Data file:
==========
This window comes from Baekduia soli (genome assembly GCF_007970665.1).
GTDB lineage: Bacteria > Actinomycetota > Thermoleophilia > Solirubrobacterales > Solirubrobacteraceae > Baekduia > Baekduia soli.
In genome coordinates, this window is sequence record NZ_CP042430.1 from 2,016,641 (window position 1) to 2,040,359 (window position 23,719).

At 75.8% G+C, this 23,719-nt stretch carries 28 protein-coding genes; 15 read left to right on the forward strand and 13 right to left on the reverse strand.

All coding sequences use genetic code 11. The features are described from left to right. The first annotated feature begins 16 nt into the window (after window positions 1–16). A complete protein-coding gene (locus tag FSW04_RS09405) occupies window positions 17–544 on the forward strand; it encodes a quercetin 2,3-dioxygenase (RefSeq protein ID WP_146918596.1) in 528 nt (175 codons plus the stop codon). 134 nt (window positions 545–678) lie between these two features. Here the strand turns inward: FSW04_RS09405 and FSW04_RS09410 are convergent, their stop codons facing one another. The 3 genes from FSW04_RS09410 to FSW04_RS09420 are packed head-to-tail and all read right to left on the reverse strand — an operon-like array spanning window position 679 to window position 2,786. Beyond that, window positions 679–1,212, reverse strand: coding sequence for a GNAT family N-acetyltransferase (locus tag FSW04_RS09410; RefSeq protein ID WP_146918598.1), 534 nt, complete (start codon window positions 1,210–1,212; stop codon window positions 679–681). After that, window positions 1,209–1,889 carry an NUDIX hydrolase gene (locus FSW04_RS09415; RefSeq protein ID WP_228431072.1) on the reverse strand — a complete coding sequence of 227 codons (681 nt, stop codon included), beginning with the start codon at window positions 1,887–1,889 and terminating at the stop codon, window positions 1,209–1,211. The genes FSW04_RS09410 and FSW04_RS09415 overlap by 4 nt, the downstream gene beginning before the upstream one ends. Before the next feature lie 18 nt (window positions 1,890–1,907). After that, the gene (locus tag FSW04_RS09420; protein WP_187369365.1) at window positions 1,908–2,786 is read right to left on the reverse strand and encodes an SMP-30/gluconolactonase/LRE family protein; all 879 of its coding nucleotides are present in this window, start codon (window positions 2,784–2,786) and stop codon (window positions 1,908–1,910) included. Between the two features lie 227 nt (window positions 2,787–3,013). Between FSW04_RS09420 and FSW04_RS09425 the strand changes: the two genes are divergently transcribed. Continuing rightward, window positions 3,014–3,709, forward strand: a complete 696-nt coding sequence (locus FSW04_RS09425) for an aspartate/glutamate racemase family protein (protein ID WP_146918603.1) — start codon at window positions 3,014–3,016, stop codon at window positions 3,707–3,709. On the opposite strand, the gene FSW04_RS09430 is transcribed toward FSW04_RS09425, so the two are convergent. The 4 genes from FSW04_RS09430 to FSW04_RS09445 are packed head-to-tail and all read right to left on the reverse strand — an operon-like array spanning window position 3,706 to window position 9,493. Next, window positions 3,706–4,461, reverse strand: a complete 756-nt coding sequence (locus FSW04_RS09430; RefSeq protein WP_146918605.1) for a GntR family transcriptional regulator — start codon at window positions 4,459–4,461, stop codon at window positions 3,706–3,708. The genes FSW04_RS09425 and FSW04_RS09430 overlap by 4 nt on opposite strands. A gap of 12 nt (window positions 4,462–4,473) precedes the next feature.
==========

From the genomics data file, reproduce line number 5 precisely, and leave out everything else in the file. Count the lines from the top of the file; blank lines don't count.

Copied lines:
All coding sequences use genetic code 11. The features are described from left to right. The first annotated feature begins 16 nt into the window (after window positions 1–16). A complete protein-coding gene (locus tag FSW04_RS09405) occupies window positions 17–544 on the forward strand; it encodes a quercetin 2,3-dioxygenase (RefSeq protein ID WP_146918596.1) in 528 nt (175 codons plus the stop codon). 134 nt (window positions 545–678) lie between these two features. Here the strand turns inward: FSW04_RS09405 and FSW04_RS09410 are convergent, their stop codons facing one another. The 3 genes from FSW04_RS09410 to FSW04_RS09420 are packed head-to-tail and all read right to left on the reverse strand — an operon-like array spanning window position 679 to window position 2,786. Beyond that, window positions 679–1,212, reverse strand: coding sequence for a GNAT family N-acetyltransferase (locus tag FSW04_RS09410; RefSeq protein ID WP_146918598.1), 534 nt, complete (start codon window positions 1,210–1,212; stop codon window positions 679–681). After that, window positions 1,209–1,889 carry an NUDIX hydrolase gene (locus FSW04_RS09415; RefSeq protein ID WP_228431072.1) on the reverse strand — a complete coding sequence of 227 codons (681 nt, stop codon included), beginning with the start codon at window positions 1,887–1,889 and terminating at the stop codon, window positions 1,209–1,211. The genes FSW04_RS09410 and FSW04_RS09415 overlap by 4 nt, the downstream gene beginning before the upstream one ends. Before the next feature lie 18 nt (window positions 1,890–1,907). After that, the gene (locus tag FSW04_RS09420; protein WP_187369365.1) at window positions 1,908–2,786 is read right to left on the reverse strand and encodes an SMP-30/gluconolactonase/LRE family protein; all 879 of its coding nucleotides are present in this window, start codon (window positions 2,784–2,786) and stop codon (window positions 1,908–1,910) included. Between the two features lie 227 nt (window positions 2,787–3,013). Between FSW04_RS09420 and FSW04_RS09425 the strand changes: the two genes are divergently transcribed. Continuing rightward, window positions 3,014–3,709, forward strand: a complete 696-nt coding sequence (locus FSW04_RS09425) for an aspartate/glutamate racemase family protein (protein ID WP_146918603.1) — start codon at window positions 3,014–3,016, stop codon at window positions 3,707–3,709. On the opposite strand, the gene FSW04_RS09430 is transcribed toward FSW04_RS09425, so the two are convergent. The 4 genes from FSW04_RS09430 to FSW04_RS09445 are packed head-to-tail and all read right to left on the reverse strand — an operon-like array spanning window position 3,706 to window position 9,493. Next, window positions 3,706–4,461, reverse strand: a complete 756-nt coding sequence (locus FSW04_RS09430; RefSeq protein WP_146918605.1) for a GntR family transcriptional regulator — start codon at window positions 4,459–4,461, stop codon at window positions 3,706–3,708. The genes FSW04_RS09425 and FSW04_RS09430 overlap by 4 nt on opposite strands. A gap of 12 nt (window positions 4,462–4,473) precedes the next feature.